Comment: Fascinating to see this reverse “knowledge transfer” of acupuncture programs, course work and teachers from the US to China. Tea to China. Coals to New Castle.

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Organizations

Society for Integrative Oncology gains significant coverage in ASCO Post

On January 8, 2014, the Society for Integrative Oncology (SIO) sent a note sharing the significant penetration of SIO content into perhaps the most significant vehicle for information about clinical cancer treatment. The American Society of Clinical Oncology (ASCO) publishes The ASCO Post ASCO’s December 15, 2013 issue focused on SIO and its recent 10th International Conference held in Vancouver, British Columbia. The coverage included interviews The Post’s senior editor conducted with SIO’s president Heather Greenlee, ND, PhD and immediate past president Susan Bauer-Wu, PhD, RN, FAAN for these articles. Click here to read The ASCO Post article highlighting the SIO Conference and here to read the article based on a conversation with Dr. Greenlee. SIO notes that The Post also published a summary of the ‘Best of SIO’ abstracts from the conference.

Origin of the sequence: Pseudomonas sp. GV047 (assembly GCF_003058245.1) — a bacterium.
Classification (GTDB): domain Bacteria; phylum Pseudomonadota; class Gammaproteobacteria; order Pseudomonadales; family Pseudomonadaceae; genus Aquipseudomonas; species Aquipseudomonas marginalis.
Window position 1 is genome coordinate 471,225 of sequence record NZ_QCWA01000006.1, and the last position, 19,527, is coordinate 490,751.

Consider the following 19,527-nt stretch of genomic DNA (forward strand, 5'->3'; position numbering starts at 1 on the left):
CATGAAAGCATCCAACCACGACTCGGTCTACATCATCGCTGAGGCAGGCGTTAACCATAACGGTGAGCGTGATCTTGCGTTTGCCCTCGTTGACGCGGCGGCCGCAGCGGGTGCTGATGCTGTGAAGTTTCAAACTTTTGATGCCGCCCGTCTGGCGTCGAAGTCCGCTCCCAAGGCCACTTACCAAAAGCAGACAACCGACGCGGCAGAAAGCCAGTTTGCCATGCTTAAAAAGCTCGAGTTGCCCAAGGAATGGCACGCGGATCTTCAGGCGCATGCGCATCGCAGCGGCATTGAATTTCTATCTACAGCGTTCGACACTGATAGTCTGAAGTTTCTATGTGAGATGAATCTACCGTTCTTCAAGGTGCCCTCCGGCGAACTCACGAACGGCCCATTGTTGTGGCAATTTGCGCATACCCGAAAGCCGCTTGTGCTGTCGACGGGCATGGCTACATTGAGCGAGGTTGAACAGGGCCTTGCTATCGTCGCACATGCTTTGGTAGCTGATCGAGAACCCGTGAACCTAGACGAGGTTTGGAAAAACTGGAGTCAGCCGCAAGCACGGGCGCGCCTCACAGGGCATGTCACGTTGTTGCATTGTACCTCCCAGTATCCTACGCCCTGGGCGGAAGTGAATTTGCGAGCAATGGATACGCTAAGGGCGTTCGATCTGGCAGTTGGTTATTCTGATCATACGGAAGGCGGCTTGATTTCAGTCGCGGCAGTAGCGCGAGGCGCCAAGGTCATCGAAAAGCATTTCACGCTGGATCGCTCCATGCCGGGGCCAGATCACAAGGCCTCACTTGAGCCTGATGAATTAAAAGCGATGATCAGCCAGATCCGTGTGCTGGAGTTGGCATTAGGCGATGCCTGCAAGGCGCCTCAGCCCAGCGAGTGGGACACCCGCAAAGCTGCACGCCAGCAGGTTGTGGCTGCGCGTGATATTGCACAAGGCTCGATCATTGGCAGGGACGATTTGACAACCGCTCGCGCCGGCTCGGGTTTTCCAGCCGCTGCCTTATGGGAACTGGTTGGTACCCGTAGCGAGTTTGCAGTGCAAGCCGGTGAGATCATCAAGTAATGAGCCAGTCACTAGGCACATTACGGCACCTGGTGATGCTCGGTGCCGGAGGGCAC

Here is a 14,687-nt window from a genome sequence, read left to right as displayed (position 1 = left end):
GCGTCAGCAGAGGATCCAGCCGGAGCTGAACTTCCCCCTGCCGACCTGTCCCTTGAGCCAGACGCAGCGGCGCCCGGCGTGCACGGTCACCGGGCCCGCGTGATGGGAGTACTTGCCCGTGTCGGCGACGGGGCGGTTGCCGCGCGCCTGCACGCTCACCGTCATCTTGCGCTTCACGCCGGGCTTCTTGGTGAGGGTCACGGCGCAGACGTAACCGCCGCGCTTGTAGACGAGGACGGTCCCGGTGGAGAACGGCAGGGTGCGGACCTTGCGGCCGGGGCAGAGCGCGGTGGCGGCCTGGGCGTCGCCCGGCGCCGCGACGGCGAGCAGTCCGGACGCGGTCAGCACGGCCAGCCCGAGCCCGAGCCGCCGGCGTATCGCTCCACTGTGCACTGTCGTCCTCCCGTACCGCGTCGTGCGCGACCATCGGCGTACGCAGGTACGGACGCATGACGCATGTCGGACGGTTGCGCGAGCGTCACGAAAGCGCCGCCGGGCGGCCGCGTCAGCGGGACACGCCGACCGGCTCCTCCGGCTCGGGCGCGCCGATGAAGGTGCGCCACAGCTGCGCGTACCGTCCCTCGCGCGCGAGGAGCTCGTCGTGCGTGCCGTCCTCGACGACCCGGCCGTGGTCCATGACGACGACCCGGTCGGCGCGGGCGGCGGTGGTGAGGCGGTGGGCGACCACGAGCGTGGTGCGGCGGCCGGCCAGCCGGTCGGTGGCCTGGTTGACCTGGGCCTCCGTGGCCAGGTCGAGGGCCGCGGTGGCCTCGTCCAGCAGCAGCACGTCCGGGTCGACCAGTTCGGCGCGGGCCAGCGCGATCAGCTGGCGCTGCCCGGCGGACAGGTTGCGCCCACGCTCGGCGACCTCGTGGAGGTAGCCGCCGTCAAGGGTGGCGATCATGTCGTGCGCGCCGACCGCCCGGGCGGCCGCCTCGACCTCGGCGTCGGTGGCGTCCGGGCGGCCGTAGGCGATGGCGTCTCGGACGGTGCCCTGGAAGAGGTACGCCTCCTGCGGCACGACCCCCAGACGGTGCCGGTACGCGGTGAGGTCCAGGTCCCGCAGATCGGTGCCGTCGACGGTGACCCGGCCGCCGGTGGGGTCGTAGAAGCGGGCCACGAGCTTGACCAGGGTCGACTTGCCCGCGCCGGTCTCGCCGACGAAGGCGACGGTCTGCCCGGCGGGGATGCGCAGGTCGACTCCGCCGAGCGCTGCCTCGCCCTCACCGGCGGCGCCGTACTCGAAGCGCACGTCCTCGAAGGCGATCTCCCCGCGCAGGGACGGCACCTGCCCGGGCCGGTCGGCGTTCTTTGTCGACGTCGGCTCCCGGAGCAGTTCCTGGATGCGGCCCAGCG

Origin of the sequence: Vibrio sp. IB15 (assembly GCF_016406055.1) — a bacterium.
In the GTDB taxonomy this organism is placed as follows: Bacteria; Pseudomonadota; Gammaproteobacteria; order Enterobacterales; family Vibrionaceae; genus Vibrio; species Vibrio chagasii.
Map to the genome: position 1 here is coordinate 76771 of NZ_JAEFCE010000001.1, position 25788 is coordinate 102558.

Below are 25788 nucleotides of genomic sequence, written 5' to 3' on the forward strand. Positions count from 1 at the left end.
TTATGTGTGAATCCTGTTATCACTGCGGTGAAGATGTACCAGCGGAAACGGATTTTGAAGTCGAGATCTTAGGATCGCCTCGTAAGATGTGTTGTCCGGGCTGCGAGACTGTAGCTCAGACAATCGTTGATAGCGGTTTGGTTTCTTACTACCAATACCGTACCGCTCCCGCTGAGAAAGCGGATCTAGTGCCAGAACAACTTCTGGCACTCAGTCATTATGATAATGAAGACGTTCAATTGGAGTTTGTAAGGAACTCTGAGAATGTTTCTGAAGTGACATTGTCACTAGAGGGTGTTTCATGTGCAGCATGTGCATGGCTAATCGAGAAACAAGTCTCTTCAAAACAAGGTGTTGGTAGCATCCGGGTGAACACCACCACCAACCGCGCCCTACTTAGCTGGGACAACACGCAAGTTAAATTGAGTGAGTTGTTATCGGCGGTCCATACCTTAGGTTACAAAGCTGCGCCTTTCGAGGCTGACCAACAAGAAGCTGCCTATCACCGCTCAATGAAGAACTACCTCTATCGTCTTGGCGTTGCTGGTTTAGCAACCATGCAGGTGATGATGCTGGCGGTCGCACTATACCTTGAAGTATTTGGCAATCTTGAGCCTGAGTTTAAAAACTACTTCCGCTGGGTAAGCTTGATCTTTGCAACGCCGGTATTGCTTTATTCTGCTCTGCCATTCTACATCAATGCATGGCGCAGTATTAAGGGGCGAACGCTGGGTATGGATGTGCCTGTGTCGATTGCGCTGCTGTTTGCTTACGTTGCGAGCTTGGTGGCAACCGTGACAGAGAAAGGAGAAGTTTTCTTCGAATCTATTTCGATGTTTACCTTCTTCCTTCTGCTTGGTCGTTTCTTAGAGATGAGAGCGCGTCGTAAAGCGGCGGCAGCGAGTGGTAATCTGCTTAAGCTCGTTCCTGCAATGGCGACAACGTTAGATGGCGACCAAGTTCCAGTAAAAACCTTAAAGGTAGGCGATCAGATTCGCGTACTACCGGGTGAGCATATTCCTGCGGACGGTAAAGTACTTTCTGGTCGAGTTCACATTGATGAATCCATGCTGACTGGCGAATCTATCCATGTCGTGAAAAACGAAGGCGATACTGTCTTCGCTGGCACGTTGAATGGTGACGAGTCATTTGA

Comment: Quite a sign of value that integrative oncology is gaining to see this level of interest from ASCO. My guess is that the Greenlee interview is also the most significant positioning of a naturopathic physician in that journal and for that field.

Foundation for Chiropractic Progress publishes instructive report on 2013 media placements

By far the most significant media campaign associated with integrative health and medicine is that engaged by the Foundation for Chiropractic Progress. The organization, which is an exemplary consortium of all the chiropractic stakeholders, recently published its 21-page, instructive, 2013 PR Report. Bottom-line: F4CP estimates that its work, in multiple ad placement, public service announcements, and media coverage, was responsible for a total of 20,578,591,775 media impressions in 2013. These “impressions” are defined as the total number of people exposed to an article, public service announcement, print advertorial and/or advertisement.